``We don't have figures right now, but the resettlement program is taking place throughout. Those reports suggesting that people are abandoning their (new) homes are just malicious,'' said the official, who declined to be named.

``What is happening is that people get their land, go back to pack and the government moves in to provide the basic facilities where they are not available,'' he said.


A ``fast-track'' resettlement program was launched this week in the country's eight administrative provinces by provincial governors, initially on 200 of over 800 farms that the government earmarked in May for seizure, he said.

``The program has started on those farms which are currently unoccupied and whose owners are not contesting their acquisition,'' said another official.

The farm seizures have been strongly criticized by Western governments and donors, with some saying the program will undermine the country's major source of food, employment and export earnings.

Last Wednesday, Zimbabwe President Robert Mugabe said after a meeting with South African President Thabo Mbeki that self-styled liberation-war veterans would by the end of August be moved off white farms they had seized since February.

A day later, however, Mugabe denied he had undertaken to end the invasions. Instead, he reaffirmed his intention to take more than 3,000 farms from white owners with compensation over five years for infrastructure, but none for the value of the land.


Mugabe says former colonial power Britain should compensate whites for the land because it is morally responsible for a system that left more than 70 percent of Zimbabwe's best land in the hands of just 4,500 whites.

Britain has said it will fund fair and transparent land reforms, but has refused to hand over a lump sum without strict controls in place.

At least 31 people, mostly opposition supporters and including five farmers, were killed during the farm invasions and a wave of violence that swept across Zimbabwe ahead of general elections in June.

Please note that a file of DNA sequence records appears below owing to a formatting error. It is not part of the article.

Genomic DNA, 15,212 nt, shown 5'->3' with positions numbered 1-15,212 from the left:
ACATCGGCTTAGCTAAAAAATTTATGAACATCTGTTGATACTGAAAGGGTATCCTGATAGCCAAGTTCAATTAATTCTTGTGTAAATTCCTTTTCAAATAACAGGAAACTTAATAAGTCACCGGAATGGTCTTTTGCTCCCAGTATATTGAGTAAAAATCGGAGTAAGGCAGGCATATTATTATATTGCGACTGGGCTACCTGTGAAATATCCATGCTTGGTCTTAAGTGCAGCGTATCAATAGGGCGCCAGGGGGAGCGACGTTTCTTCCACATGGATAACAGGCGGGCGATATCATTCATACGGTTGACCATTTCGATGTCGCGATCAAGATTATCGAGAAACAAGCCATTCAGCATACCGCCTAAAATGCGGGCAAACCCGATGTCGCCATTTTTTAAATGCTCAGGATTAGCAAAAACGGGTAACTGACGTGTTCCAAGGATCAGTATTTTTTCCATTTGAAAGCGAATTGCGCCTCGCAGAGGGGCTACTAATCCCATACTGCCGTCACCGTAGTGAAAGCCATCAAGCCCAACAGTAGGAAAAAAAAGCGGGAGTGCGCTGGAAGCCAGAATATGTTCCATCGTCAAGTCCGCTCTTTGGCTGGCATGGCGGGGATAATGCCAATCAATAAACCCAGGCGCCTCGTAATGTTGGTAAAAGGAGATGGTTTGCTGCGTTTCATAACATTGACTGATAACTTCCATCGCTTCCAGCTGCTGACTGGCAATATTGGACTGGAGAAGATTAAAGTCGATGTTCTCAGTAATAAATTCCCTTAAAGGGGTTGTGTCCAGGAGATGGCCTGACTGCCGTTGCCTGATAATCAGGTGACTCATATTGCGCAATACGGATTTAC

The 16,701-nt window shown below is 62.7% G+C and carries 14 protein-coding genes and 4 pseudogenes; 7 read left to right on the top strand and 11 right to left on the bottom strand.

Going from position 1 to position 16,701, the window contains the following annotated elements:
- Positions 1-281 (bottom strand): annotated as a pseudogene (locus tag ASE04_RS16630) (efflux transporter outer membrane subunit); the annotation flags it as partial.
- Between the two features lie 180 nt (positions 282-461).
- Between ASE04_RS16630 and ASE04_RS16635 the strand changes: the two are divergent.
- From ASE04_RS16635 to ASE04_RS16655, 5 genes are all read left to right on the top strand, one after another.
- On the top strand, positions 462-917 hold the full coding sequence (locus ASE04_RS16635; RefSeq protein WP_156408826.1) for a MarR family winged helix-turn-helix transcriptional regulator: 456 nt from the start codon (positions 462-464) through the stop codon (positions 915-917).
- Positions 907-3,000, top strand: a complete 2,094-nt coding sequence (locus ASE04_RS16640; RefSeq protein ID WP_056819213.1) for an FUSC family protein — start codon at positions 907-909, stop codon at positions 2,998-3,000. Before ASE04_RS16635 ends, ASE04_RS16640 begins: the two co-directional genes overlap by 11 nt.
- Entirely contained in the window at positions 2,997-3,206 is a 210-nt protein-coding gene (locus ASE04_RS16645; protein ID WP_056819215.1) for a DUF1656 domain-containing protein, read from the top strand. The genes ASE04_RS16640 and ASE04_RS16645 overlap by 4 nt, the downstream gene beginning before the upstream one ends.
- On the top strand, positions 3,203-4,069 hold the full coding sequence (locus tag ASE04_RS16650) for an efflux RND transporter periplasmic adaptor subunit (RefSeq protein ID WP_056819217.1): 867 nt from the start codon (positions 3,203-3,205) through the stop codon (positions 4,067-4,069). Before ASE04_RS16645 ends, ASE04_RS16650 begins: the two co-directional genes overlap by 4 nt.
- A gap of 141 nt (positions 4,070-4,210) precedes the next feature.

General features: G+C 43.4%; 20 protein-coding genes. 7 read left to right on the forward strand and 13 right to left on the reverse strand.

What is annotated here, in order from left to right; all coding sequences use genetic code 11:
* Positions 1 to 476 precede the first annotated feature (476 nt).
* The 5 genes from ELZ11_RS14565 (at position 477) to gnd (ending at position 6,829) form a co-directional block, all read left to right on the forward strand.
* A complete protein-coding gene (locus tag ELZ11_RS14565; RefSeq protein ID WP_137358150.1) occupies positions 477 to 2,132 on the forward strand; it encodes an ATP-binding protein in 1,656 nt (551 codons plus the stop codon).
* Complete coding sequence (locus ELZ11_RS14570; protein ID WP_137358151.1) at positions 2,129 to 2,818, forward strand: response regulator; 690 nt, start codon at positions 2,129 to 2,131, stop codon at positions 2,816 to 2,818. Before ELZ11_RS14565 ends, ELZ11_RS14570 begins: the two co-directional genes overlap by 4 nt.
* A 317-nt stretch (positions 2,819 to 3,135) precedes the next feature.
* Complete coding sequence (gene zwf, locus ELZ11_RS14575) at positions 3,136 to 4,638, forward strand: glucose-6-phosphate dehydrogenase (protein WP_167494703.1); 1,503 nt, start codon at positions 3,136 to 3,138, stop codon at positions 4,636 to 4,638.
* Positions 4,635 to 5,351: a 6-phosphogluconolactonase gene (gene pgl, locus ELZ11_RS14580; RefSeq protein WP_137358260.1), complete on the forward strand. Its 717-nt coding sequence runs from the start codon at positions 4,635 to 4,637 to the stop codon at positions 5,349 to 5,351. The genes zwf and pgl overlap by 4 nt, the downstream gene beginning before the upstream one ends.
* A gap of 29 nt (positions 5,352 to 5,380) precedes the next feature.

The mainly white Commercial Farmers Union (CFU) says its members are still being terrorized by government supporters who are threatening farmers, poaching and cutting down trees.

Zimbabwe's Mugabe May Face Impeachment Motion, Daily News Says

Bloomberg News - Aug 11 2000 10:46AM

Harare, Zimbabwe, Aug. 11 (Bloomberg) -- A member of parliament from Zimbabwe's biggest opposition party said he intends to call for the impeachment of President Robert Mugabe, the Daily News reported.

Job Sikhala, who represents the Movement for Democratic Change, said during a parliamentary debate he would call for Mugabe's impeachment because the president in the run up to parliamentary elections promoted violence that resulted in the deaths of more than 30 people.

The call is the latest sign of growing opposition to Mugabe within the parliament, which now includes more opposition members than at any time since the president's Zanu PF party took power in 1980.

In the same sitting of parliament, Zanu member Victor Chitongo called for the withdrawal of 12,000 Zimbabwean troops from the Democratic Republic of Congo, where they are helping the government fight rebels, the paper reported. The troop deployment has been cited as one of the reasons behind the country's current economic crisis, the worst in more than two decades.

Zimbabwe's to Pay of Power Debts With Standard Chartered Loan
Bloomberg News - Aug 10 2000 6:16AM

Harare, Zimbabwe, Aug. 10 (Bloomberg) -- Zimbabwe's state- owned power provider said it will pay more than $55 million in debts and boost generation with a $95 million loan pledged by U.K. bank, Standard Chartered Plc.

The Zimbabwe Electricity Supply Authority said it will use the loan, which is still under negotiation, to meet payment backlogs for imports from South Africa, Mozambique, the Democratic Republic of Congo and Zambia.

The announcement comes after the South African power utility, Eskom, said it could cut supply to Zimbabwe because of rising debts.

``What we know is that they (Standard Chartered) have promised to give us the foreign currency,'' said Nevanji Madanhire, a Zesa spokesman. ``By the end of September we would have cleared our debts.''